All of the key players from the Seahawks historic run of defense dominance are back. Thomas, Chancellor, Sherman still man the Legion of Boom. Wagner and Wright still fly around the field making crazy tackles. The defensive line is still anchored by Bennett and Avril. Although all of these guys are creeping up there in age, none of them have yet shown signs of diminished skills. If they continue to avoid father times grip the team will dominate yet again.

Personally I am excited for the return of Earl Thomas. The small, but powerful safety proved how influential he is to the team's success when he got hurt at the end of 2016. With Thomas the team went 8-2-1. Without him they went 3-4, including the playoffs.  The team's defense never recovered from the loss of Thomas. The Falcons dismantled their defense in the playoffs. I don't think Falcons QB Matt Ryan could have marched down the field so easily with Thomas lurking. Entering 2017 Thomas should be all healed and ready to return to his old dominate self.

The greatness of the defense is further augmented by the addition of Sheldon Richardson. The Seahawks traded  away mediocre wide receiver Jermaine Kearse for Richardson, who is a Pro Bowl caliber defensive tackle. The knock on Richardson is his off field behavior. Assuming he stays out of trouble Richardson should turn the Seahawks great defensive line into a potentially historic one. I would expect the Seahawks to stymie ever running back they face up against.

The defensive line did lose to key contributors from 2016 in Cassius Marsh and Ahtyba Rubin. Both played well in 2016, but are no longer on the roster for different reasons. Rubin appears to be a straight up causality of the NFL salary cap. He was getting paid too much money to keep both him and Richardson on the team. Marsh, on the other hand, is a bit more surprising. He was traded to New England for draft picks. I thought Marsh was progressing nicely and added value to the d-line for a relatively cheap price.

Even with the loss of these two players I think the defensive line should be amazing. Bennett, Avril, Clark, and Richardson are proven NFL stars. All four could end up Pro Bowlers. Jarran Reed has been progressing nicely and rookie Nazair Jones offers exciting possibilities with his talent.


The Seahawks defenses under Pete Carroll will end up legendary. NFL fans will be telling their children about the Legion of Boom. Opposing quarterbacks will sing their praises on talk shows for years to come. Despite getting another year older the end hasn't come yet for Seattle's defense. This team still looks set to dominate the NFL and for that reason the Seahawks have a legitimate chance to win Super Bowl LII.

Saturday, August 26, 2017

The Rise of Strikeouts

During the week of July 4th, on KJR, Seth Everett and Bill Krueger had a discussion about the rise of strikeouts in MLB over the last decade. They argued that the increase in strikeouts made the game less fun. More strikeouts means less balls in play, which means less athletic feats on defense or the base paths. Basically the rise of strikeouts has made the game more focused around the individual battle between the pitcher and the batter, which is slower and harder to enjoy for causal fans. From there the conversation progressed to their diagnosis of what was causing this rise in strikeouts. Both men agreed it was players chasing homeruns that caused more swings and misses. Their hypothesis got me interested and I started digging into strikeout, homerun, and walk trends over the last ten years.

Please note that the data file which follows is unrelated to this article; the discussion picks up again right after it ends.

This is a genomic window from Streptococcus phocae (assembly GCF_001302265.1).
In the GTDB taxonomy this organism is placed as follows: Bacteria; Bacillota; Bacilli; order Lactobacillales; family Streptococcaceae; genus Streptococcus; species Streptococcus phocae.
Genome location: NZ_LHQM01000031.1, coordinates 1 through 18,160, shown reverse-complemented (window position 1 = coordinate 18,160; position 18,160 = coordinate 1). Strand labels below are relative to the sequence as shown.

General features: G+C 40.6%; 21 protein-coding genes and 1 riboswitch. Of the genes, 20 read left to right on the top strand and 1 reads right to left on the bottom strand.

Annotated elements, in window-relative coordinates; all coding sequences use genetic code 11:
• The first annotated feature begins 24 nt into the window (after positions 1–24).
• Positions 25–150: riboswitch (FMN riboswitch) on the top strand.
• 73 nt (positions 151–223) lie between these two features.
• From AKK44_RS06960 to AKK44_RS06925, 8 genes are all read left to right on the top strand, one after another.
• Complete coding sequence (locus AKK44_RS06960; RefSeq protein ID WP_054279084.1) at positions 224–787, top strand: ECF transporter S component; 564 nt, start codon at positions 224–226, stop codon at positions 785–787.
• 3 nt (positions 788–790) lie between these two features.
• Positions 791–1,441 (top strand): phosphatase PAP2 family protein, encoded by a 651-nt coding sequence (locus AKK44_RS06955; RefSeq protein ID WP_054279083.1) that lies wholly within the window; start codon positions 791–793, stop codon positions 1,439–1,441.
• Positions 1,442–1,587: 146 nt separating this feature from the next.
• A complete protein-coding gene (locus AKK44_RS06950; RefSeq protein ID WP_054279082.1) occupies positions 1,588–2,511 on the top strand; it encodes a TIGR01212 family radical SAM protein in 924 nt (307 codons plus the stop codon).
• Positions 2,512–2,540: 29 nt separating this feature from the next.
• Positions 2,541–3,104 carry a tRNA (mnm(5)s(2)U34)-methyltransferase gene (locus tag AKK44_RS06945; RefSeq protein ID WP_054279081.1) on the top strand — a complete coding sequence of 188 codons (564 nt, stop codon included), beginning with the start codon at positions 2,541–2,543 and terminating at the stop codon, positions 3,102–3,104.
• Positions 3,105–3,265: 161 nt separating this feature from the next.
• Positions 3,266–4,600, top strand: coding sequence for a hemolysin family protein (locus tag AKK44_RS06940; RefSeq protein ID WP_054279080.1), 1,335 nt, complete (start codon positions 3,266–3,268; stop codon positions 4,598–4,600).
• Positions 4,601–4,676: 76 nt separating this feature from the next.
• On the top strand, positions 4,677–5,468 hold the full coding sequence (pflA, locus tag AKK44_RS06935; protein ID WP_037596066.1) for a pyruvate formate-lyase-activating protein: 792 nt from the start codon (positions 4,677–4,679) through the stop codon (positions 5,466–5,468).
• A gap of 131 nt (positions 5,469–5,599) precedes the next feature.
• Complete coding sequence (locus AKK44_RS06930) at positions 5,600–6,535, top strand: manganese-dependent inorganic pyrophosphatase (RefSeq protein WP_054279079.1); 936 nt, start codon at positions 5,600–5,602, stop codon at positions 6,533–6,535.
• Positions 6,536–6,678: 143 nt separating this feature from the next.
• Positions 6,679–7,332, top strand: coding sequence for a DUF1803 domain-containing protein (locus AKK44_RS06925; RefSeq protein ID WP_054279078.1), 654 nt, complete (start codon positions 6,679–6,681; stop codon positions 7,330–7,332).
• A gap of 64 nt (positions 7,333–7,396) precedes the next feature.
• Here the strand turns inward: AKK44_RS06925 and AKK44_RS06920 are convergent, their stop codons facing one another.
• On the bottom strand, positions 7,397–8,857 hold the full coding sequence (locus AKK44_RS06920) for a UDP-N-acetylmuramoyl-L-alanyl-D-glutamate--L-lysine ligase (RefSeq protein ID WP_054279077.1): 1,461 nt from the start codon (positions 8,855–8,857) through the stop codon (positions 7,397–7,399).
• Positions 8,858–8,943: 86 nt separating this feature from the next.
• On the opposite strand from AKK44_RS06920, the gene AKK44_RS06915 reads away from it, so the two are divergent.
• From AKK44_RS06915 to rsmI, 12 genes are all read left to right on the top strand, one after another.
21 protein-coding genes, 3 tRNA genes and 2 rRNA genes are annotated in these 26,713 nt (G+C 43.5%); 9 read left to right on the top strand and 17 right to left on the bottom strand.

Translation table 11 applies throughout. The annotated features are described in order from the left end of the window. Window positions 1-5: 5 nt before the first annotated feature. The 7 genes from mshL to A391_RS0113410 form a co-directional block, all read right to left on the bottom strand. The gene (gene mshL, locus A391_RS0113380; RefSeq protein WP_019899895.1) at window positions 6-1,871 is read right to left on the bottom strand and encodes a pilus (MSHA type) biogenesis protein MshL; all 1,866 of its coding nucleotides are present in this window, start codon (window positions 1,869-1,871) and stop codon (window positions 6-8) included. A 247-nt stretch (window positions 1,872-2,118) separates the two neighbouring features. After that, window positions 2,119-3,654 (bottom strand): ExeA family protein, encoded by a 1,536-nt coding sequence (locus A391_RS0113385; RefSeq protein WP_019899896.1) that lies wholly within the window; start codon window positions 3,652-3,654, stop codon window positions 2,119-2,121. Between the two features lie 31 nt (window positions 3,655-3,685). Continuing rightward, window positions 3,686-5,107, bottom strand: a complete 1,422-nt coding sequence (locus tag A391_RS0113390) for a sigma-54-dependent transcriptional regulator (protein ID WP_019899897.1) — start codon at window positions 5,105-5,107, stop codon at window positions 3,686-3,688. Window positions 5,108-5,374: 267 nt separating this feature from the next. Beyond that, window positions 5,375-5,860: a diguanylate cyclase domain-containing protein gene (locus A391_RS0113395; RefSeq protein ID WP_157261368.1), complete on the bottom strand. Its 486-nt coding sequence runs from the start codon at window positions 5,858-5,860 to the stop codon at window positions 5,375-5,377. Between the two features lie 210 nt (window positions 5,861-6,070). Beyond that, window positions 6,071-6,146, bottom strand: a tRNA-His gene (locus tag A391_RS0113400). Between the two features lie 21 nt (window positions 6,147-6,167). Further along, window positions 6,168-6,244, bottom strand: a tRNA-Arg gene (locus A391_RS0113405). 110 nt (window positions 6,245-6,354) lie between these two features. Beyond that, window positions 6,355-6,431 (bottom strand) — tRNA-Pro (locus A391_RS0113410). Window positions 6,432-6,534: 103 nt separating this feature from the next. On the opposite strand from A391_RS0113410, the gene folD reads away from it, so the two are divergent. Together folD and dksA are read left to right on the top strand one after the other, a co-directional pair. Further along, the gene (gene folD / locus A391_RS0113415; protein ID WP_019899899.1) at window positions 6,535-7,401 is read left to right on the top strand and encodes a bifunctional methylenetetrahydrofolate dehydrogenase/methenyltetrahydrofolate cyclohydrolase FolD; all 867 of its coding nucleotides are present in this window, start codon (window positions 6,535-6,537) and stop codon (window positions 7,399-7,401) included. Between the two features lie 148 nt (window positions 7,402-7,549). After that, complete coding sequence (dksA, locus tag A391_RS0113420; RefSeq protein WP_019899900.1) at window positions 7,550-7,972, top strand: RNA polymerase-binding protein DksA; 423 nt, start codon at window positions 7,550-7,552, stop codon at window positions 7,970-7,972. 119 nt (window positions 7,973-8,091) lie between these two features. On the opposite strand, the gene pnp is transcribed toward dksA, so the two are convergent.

First let me say, I agree with their original point. The huge increase in the number of strikeouts has made baseball more boring. Strikeouts are not rare or exciting anymore. Innings drag on when every at bat ends with a slow trot, with their head down in shame, back to the dugout. I would much rather see running catches in the outfield or diving stops in the infield. Watching tons of strikeouts every night gets boring.

Here are some stats to back up the rise of strikeouts. In 2016 teams averaged 8 strikeouts per game each. The batters for my favorite team, the Seattle Mariners, averaged over seven strikeouts per game every year between 2010 and 2016. The total number of strikeouts recorded in a season has risen every single year since 2007. There were 32,189 in 2007 and 38,982 in 2016. that is a rise of over 6,000 total strikeouts.

So Messrs. Everett and Krueger were right that strikeouts are raising every year and they are raising quickly. Are they also right that the chase of homeruns is driving the increase in strikeouts? I took a look at homerun totals in every year from 2007-2016. Teams hit 5,610 HR in 2016, the most in the last decade. However, unlike strikeouts HR totals have been a consistent trend. Instead they have been all over the place. The lowest of the last decade was in 2014 at only 4,186. The second highest was in 2009 at 5,042.

After reviewing these numbers I am convinced that the allure of hitting homeruns isn't causing players to strikeout. You can see this lack of a trend in Figure 1 where I plotted the league wide strikeout totals and homerun totals year over year. This plot makes it clear that homeruns aren't climbing at the same rate as strikeouts. Additionally I looked at the correlation between HR and K and found it to be a low positive 0.23. The means HR and K are tied together in a positive direction but only loosely. It is pretty clear to me that if people are striking out more often so they can hit homeruns they should rethink their strategy because homerun totals aren't rising.